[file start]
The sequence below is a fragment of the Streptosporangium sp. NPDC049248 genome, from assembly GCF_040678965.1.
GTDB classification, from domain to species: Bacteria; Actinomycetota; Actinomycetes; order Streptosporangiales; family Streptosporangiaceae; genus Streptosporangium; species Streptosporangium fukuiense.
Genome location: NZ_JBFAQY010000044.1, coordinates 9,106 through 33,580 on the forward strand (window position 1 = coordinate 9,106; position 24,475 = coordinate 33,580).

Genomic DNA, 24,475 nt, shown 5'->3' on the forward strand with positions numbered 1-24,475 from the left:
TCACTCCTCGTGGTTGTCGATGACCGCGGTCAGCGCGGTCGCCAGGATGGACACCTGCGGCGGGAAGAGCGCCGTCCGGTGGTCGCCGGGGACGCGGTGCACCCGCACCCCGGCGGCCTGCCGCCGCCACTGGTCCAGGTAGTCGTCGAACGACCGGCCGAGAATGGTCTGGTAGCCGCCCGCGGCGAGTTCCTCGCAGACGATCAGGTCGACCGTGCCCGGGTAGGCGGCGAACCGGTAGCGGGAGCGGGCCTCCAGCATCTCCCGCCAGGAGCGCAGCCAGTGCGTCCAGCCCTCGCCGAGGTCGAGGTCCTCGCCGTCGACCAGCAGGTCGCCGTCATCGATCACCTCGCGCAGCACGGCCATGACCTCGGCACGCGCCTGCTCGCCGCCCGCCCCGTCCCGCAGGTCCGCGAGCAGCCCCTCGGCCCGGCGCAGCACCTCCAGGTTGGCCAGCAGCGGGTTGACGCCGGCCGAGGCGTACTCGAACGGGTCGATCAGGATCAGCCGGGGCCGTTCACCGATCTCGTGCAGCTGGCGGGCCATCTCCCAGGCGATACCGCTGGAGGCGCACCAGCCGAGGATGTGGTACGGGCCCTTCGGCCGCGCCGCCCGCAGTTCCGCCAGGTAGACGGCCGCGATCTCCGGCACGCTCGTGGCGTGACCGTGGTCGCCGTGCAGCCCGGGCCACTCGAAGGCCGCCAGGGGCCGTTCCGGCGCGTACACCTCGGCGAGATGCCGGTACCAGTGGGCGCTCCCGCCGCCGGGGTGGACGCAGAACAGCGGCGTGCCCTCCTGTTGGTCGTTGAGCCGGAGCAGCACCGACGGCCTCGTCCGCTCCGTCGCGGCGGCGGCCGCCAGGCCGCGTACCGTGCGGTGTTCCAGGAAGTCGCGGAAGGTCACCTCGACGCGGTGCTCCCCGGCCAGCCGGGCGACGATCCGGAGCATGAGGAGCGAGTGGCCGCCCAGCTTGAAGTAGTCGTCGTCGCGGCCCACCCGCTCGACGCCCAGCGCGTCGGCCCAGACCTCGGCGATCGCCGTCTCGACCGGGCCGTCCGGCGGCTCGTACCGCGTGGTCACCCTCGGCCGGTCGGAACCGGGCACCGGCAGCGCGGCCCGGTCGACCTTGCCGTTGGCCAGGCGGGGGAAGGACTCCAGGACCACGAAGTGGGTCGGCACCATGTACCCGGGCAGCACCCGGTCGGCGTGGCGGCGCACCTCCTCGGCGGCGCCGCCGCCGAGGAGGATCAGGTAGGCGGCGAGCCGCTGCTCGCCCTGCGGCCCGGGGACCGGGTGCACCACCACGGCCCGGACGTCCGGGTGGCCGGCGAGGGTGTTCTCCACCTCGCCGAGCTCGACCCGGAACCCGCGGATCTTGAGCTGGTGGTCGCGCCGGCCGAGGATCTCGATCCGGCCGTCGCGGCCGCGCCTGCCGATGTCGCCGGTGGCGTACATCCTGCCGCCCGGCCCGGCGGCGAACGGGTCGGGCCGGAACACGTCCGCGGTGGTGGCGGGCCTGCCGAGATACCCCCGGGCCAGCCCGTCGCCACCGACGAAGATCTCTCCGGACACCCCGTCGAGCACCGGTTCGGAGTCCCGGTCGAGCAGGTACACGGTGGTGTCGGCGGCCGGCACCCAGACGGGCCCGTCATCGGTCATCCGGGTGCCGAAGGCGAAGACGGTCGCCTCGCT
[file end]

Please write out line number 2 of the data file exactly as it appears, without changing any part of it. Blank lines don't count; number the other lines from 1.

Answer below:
GTDB classification, from domain to species: Bacteria; Actinomycetota; Actinomycetes; order Streptosporangiales; family Streptosporangiaceae; genus Streptosporangium; species Streptosporangium fukuiense.